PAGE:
Second Application with Spring Framework in Eclipse IDE

Second Application with Spring Framework in Eclipse IDE

Using FileSystemXmlApplicationContext implementation of ApplicationContext Container

We prepared our Eclipse IDE for using for creating applications with Spring Framework:

https://tomaszzackiewicz.wordpress.com/2013/11/27/how-to-d-and-s-spring-fram/

Now, let’s start developing our first program. You should know that Spring technology use Java and XML. They are the most important technologies. So having created our project, create three files in src subdirectory. But Java likes packages, so we have to create one for including our files.

Right click on the src subdirectory -> New -> Package

Name your package. Remember Java convention: inverted domain name of your company. Well, it can be a false company that doesn’t exist in reality. I use

com.linaittech

Lina IT Technologies is my company. So my application’s classes will be on the path:

com.linaittech.class.java

in the Java world.

Now we can create all four files:

/src

MainApp.java

Mirek.java

Lak.java

Beans.xml

Right click on the src subdiirectory -> New -> Class -> name your class: MainApp.java -> Finish

Right click on the src subdiirectory -> New -> Class -> name your class: Mirek.java -> Finish

Right click on the src subdiirectory -> New -> Class -> name your class: Lak.java -> Finish

Right click on the src subdiirectory -> New -> Other -> write xml in Wizards -> choose XML File -> Next -> name your file: Beans.xml -> choose Create XML File from XML template -> Next -> Finish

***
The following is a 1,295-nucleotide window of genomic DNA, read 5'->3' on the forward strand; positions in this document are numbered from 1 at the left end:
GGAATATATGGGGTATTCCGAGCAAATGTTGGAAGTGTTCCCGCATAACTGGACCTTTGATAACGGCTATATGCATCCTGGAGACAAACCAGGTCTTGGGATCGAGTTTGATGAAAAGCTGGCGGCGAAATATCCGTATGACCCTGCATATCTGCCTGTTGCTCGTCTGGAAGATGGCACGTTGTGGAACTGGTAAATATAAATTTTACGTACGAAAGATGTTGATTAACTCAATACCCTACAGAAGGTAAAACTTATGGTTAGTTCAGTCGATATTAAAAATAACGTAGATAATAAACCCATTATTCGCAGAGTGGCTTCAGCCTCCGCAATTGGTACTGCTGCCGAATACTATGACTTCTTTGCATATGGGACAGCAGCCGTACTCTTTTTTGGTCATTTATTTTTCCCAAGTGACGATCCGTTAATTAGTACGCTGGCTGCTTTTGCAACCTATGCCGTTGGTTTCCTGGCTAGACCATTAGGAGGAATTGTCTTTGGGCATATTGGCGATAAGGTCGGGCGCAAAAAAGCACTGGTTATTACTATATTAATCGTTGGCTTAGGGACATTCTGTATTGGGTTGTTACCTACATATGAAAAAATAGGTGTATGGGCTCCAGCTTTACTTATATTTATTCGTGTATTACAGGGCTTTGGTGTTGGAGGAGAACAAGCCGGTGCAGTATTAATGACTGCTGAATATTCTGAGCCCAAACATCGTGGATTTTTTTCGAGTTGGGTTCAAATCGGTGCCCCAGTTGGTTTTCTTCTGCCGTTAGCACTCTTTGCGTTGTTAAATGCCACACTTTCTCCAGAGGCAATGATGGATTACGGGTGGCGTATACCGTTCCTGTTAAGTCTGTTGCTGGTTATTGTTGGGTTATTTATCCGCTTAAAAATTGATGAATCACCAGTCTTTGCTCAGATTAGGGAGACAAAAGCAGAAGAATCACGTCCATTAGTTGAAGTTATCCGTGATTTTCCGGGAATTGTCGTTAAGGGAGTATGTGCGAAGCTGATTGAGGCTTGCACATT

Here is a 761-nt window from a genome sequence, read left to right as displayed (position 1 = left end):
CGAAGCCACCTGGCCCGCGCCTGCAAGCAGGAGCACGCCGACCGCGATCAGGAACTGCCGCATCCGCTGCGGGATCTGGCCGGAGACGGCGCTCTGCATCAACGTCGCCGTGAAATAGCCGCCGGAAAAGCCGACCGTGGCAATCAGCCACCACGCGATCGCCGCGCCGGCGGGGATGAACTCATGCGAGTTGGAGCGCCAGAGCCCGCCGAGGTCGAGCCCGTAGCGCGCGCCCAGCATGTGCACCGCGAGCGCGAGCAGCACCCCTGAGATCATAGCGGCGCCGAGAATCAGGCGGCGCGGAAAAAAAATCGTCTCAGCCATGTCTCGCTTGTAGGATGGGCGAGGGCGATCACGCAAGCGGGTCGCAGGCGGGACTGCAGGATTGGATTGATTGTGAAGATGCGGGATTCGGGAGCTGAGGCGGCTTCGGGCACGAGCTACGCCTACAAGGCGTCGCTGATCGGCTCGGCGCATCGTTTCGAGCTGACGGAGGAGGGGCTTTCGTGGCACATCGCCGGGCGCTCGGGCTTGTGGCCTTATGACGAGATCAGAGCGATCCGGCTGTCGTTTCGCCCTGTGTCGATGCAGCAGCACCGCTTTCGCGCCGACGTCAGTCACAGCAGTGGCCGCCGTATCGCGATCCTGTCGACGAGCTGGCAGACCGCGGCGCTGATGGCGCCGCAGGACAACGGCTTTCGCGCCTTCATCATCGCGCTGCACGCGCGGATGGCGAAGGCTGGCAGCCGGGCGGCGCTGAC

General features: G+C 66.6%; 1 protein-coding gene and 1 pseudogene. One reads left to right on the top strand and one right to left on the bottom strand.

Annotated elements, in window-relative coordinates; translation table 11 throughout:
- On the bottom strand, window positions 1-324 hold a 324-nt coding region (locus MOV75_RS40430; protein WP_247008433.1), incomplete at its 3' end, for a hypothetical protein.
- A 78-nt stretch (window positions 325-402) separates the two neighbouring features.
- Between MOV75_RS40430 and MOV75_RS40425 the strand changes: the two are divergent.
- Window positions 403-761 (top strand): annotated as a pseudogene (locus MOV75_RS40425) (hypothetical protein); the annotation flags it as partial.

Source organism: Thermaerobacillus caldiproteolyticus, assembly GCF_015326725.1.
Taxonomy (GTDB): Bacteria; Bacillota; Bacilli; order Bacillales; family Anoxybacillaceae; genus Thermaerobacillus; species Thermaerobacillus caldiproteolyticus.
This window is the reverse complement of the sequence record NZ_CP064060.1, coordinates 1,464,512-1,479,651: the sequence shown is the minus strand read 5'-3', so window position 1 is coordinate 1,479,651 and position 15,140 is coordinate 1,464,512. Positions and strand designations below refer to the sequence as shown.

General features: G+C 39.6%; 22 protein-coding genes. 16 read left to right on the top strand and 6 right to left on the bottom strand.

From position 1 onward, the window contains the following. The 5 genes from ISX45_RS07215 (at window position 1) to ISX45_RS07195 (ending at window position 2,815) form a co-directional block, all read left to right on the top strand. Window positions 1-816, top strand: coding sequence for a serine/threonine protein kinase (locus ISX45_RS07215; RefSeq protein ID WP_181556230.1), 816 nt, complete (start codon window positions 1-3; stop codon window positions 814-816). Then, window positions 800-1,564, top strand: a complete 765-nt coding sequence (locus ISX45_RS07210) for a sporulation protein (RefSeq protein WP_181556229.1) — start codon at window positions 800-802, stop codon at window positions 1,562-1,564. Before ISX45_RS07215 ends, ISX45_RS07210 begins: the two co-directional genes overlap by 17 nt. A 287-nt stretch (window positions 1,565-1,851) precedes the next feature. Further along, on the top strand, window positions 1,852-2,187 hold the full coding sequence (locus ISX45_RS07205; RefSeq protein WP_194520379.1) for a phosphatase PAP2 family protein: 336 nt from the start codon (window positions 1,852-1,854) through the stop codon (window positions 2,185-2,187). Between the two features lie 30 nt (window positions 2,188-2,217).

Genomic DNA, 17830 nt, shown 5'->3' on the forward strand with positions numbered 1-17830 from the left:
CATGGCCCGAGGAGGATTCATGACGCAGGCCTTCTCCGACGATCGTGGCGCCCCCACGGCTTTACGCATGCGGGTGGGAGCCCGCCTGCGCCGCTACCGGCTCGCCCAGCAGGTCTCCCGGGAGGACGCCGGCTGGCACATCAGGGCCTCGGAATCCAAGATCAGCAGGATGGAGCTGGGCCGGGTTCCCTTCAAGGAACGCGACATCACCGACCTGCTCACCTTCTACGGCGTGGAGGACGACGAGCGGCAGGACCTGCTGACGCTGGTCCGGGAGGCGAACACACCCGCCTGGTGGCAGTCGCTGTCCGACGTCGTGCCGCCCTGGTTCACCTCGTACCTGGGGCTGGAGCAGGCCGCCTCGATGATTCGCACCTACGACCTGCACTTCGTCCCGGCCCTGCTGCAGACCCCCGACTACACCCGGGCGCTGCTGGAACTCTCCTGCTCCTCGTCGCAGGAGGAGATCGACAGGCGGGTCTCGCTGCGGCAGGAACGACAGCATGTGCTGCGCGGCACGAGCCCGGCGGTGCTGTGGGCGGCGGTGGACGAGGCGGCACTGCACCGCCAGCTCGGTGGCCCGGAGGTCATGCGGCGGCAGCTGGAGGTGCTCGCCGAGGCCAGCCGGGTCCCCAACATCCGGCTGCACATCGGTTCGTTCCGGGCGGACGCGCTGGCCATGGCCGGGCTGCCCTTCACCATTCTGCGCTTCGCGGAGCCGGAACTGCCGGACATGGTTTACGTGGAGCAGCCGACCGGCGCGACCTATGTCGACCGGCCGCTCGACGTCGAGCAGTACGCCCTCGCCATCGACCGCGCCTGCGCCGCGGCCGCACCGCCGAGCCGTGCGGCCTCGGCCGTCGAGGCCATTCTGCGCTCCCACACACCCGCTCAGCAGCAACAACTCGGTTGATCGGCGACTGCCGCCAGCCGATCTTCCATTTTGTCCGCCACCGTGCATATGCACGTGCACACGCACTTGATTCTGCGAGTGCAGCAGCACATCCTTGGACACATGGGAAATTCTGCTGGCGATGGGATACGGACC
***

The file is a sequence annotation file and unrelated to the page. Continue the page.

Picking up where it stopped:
So we have three Java files and one xml file. The XML file is the configuration file of the whole application. It join the three Java classes into one program. The structure of the program is following:

Beans.xml<—-MainApp.java

————————————————————

Mirek.java                              Lak.java

Thanks to Beans.xml, MainApp.java knows that there are two classes (Mirek.java and Lak.java) to use and what they have inside. It can be more classes in your application. They are POJO (Plain Old Java Objects). We can call all methods in them. That’s why, Beans.xml is the file with metadata. This is managed by Spring container. In this example, we use FileSystemXmlApplicationContext (one of the implementations of ApplicationContext Container). Look at MainApp.java code to see that.

The code for all our files:

Beans.xml

<?xml version=”1.0″ encoding=”UTF-8″?>

<beans xmlns=”http://www.springframework.org/schema/beans&#8221; xmlns:xsi=”http://www.w3.org/2001/XMLSchema-instance&#8221; xsi:schemaLocation=”http://www.springframework.org/schema/beans http://www.springframework.org/schema/beans/spring-beans-3.0.xsd”&gt;

<bean id=”mirek”>
<property name=”message” value=”Mirek jest gość!”/>
</bean>

<bean id=”lak”>
<property name=”num1″ value=”1″/>
<property name=”num2″ value=”2″/>
<property name=”sum” value=”3″/>
</bean>

</beans>

MainApp.java

package com.linaittech1;

import org.springframework.context.ApplicationContext;
import org.springframework.context.support.FileSystemXmlApplicationContext;

public class MainApp {

    public static void main(String[] args) {
        
        ApplicationContext context = new FileSystemXmlApplicationContext (“file:/home/poganin/worksSpringer/Spring2/src/Beans.xml”);
        Mirek obj = (Mirek) context.getBean(“mirek”);
        obj.getMessage();
        
        ApplicationContext context1 = new FileSystemXmlApplicationContext (“file:/home/poganin/worksSpringer/Spring2/src/Beans.xml”);
        Lak obj1 = (Lak) context1.getBean(“lak”);
        obj1.getNum1();
        obj1.getNum2();
        obj1.getSum();
        
    }

}

Mirek.java

package com.linaittech;

public class Mirek {